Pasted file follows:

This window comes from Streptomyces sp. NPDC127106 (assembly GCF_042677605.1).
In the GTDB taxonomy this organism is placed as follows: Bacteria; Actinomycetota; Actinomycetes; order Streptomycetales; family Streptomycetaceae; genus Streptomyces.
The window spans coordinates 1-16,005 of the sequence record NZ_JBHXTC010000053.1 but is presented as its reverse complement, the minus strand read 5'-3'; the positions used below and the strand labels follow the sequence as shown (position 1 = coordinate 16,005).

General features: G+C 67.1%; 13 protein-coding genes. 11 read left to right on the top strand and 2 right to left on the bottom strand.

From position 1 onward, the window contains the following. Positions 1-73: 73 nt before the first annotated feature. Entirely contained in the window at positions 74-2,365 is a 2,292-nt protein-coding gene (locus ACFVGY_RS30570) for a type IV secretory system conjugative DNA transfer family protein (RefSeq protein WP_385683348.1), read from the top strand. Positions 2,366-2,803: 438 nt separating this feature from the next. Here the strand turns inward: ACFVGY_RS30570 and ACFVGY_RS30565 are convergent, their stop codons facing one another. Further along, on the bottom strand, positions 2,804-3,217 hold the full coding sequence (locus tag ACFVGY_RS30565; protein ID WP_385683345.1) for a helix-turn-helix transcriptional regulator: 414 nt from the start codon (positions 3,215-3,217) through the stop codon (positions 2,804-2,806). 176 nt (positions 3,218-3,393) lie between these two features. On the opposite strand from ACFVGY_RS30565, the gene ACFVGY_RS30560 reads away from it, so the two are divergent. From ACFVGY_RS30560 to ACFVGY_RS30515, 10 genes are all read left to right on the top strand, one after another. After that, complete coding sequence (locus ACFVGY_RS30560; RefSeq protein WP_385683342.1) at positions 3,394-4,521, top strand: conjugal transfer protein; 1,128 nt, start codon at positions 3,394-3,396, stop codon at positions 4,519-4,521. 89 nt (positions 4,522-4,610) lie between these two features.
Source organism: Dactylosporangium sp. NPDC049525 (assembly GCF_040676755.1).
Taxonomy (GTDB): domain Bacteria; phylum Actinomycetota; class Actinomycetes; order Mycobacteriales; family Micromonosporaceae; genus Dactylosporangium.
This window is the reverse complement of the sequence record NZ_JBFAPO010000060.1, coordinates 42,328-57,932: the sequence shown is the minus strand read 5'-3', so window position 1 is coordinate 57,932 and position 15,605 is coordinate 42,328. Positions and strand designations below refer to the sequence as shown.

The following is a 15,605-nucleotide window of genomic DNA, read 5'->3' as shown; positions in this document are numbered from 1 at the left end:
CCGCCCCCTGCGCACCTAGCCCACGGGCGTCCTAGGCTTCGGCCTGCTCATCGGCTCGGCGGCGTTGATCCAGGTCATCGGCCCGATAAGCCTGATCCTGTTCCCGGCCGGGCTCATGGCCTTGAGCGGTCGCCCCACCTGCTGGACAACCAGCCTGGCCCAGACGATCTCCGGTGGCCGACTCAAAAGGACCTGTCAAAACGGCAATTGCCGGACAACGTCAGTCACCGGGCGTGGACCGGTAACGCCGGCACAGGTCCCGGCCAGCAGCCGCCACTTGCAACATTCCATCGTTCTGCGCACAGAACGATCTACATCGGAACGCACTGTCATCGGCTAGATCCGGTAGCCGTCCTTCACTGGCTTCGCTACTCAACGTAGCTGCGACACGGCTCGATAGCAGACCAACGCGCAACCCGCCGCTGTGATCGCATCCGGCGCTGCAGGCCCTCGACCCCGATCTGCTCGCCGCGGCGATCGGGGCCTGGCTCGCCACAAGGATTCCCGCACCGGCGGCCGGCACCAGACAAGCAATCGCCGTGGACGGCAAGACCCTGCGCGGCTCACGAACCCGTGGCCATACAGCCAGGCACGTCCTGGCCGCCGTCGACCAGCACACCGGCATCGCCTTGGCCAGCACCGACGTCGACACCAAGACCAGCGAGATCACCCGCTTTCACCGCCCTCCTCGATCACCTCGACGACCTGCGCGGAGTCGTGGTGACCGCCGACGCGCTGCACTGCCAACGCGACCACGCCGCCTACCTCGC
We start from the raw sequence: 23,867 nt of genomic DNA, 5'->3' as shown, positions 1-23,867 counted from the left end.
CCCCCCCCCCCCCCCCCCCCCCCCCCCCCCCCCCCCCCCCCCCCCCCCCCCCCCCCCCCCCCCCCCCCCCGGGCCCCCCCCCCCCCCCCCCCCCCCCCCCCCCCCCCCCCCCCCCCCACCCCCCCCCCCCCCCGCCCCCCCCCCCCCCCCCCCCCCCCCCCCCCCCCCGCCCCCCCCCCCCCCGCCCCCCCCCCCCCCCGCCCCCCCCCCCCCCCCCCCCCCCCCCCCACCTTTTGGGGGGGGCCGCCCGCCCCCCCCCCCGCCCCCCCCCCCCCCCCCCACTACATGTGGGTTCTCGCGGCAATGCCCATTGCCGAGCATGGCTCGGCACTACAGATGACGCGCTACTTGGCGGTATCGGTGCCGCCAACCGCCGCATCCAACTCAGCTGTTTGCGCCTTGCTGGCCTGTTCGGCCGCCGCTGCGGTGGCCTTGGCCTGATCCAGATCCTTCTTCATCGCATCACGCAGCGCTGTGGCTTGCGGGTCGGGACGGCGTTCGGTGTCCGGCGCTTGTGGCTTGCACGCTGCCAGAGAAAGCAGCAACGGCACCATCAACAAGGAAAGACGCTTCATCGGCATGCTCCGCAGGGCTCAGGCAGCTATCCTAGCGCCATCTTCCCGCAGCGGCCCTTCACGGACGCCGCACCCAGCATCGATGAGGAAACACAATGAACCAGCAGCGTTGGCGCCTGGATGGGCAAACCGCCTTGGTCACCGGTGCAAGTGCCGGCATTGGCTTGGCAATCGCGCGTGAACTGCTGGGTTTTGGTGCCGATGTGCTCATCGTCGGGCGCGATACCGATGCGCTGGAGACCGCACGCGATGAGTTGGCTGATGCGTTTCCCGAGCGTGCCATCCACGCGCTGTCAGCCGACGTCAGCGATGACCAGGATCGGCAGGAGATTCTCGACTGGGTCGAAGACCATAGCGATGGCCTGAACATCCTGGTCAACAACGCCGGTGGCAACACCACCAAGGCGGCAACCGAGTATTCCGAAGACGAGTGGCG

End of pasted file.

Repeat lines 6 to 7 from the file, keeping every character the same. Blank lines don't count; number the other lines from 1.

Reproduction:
Source organism: Dactylosporangium sp. NPDC049525 (assembly GCF_040676755.1).
Taxonomy (GTDB): domain Bacteria; phylum Actinomycetota; class Actinomycetes; order Mycobacteriales; family Micromonosporaceae; genus Dactylosporangium.